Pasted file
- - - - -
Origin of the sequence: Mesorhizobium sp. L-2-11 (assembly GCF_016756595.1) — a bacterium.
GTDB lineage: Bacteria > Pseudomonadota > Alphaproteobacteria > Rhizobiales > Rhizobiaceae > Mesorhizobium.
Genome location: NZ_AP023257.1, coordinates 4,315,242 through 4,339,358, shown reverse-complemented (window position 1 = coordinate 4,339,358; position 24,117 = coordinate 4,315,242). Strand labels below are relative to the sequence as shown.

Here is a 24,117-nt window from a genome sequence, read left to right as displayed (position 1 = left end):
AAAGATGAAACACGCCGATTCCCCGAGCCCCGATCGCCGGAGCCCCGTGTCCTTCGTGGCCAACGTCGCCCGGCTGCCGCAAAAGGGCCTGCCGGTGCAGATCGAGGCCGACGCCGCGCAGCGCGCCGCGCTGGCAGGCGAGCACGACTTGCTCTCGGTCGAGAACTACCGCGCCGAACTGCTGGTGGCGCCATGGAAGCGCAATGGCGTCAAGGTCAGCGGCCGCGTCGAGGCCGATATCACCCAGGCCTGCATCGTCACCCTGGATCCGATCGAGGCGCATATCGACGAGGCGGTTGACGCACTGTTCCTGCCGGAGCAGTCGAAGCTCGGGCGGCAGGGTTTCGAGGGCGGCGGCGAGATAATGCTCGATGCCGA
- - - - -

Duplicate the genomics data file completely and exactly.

Origin of the sequence: Mesorhizobium sp. L-2-11 (assembly GCF_016756595.1) — a bacterium.
GTDB lineage: Bacteria > Pseudomonadota > Alphaproteobacteria > Rhizobiales > Rhizobiaceae > Mesorhizobium.
Genome location: NZ_AP023257.1, coordinates 4,315,242 through 4,339,358, shown reverse-complemented (window position 1 = coordinate 4,339,358; position 24,117 = coordinate 4,315,242). Strand labels below are relative to the sequence as shown.

Here is a 24,117-nt window from a genome sequence, read left to right as displayed (position 1 = left end):
AAAGATGAAACACGCCGATTCCCCGAGCCCCGATCGCCGGAGCCCCGTGTCCTTCGTGGCCAACGTCGCCCGGCTGCCGCAAAAGGGCCTGCCGGTGCAGATCGAGGCCGACGCCGCGCAGCGCGCCGCGCTGGCAGGCGAGCACGACTTGCTCTCGGTCGAGAACTACCGCGCCGAACTGCTGGTGGCGCCATGGAAGCGCAATGGCGTCAAGGTCAGCGGCCGCGTCGAGGCCGATATCACCCAGGCCTGCATCGTCACCCTGGATCCGATCGAGGCGCATATCGACGAGGCGGTTGACGCACTGTTCCTGCCGGAGCAGTCGAAGCTCGGGCGGCAGGGTTTCGAGGGCGGCGGCGAGATAATGCTCGATGCCGA